About 20% of businesses fail in the first year, according to recent statistics from the Small Business Administration. Only about 50% survive after 5 years. The reason is not that people are incapable or decide they don’t like being business owners. The reason, I think, is because new business owners don’t plan much beyond the first year and they don’t do the right research before they start. They neglect to understand who their customer is, what they want, and where the customer is going to find the product or service.
Perhaps more concerning, I see a lot of businesses forget about managing their personal finances and fail to build in adequate safeguards and contingencies with regard to their finances (personal and business). Saving up a long financial runway gives the business owner the best possible chance of success. Without it, the new business owner tends to make very reactive decisions such as taking on high debt or engaging in short-term thinking that turn into eventual failure. This is not the end of the world because we all can learn from failure. But much of this is completely preventable.
The first step you’re going to need to take once you have your idea is to validate whether this idea can succeed. I call this “market proving” your idea.Want help? Read more about my business planning services
How to market prove your idea
Does your business idea make sense to anyone but you? Hopefully! But how do you know? You’re going to have to talk to people. Steve Blank, one of the founders of the Lean Startup movement calls this, “getting outside the building.”
Blank helped pioneer the idea of failing fast so that you don’t invest your hard-earned dollars on a product or service that is doomed to go belly-up within a few years. Customer development should be the focus of any startup’s business model, according to Blank. You’ve got to first seek external validation for your idea (it can’t make sense only to you), then develop the value proposition for your business (the reason why you exist), and then finally develop customer segments so you know how to reach your target audience. The following lays out a series of questions that you must answer before moving forward, taken from Steve Blank’s online lean startup course.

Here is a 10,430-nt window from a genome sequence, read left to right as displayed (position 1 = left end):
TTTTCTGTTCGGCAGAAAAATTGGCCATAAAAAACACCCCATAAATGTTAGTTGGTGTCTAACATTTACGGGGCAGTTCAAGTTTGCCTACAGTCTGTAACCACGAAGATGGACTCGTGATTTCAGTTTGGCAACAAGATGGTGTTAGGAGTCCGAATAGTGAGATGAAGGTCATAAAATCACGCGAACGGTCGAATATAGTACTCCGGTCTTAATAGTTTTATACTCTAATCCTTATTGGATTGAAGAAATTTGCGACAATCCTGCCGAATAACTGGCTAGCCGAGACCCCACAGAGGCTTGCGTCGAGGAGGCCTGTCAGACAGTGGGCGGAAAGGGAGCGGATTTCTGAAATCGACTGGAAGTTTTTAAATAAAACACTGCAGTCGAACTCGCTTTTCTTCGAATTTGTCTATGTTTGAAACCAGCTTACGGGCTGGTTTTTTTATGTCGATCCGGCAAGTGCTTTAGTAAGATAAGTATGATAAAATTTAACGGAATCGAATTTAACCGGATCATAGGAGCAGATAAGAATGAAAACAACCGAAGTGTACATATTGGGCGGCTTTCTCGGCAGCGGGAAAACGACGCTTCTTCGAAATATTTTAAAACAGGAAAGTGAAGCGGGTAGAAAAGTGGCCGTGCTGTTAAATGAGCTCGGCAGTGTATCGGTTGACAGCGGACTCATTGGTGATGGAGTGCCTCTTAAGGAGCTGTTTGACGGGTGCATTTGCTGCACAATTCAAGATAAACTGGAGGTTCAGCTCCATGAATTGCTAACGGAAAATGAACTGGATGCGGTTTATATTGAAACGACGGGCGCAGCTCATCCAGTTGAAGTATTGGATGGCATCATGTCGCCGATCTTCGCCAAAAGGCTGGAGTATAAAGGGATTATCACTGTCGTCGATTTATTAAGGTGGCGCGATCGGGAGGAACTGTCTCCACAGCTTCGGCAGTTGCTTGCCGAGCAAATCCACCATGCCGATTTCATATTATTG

Seek external validation
You’ve got to get tons of data, not just through online sign-ups, email lists, or surveys. You have to talk to real-live people. Once you find someone you want to talk to (ideally someone who would be a potential target customer), start by introducing yourself and state you have an idea you’re trying to validate that does <whatever your idea does>. State your goal — perhaps something like — “to evaluate whether it’s a worthwhile idea to pursue.” And then finish up by saying all you’re looking for is information from an unbiased source (you’re not selling anything). Then jump into your questions:
- What is a big problem that you have related to <your idea>?
- How have you solved it in the past?
- Is that solution sufficient?
- How would you feel if you couldn’t have <this product/service>?
- Based on what we talked about today would you be willing to see the service when it’s ready?
- Also, would you introduce me to any other people that I should talk to?
Everyone likes to think they have a unique idea. However, finding out you have competition (even indirect competition) may be one of the very things that helps validate that you’re entering into a real market with real customers. The challenge will be in differentiating yourself from whatever alternatives exist, and that’s what some of these questions are designed to cover.
You’ll probably need to talk to a lot of people (more than 10 but probably not more than 100) to fully understand their needs. This is why having a network within the space you’re trying to break into is so valuable. The more you talk to people who say they’re ready to buy a product or service like the one you’re describing, the more you know you’re on the right track. However, don’t make the sole purpose of these interviews about selling or closing, it’s primarily about gathering information for further exploration. And, don’t put yourself in a position of asking only people you feel friendly with for feedback. You’re friends are more likely to feel bad about giving you direct, negative feedback, skewing your results.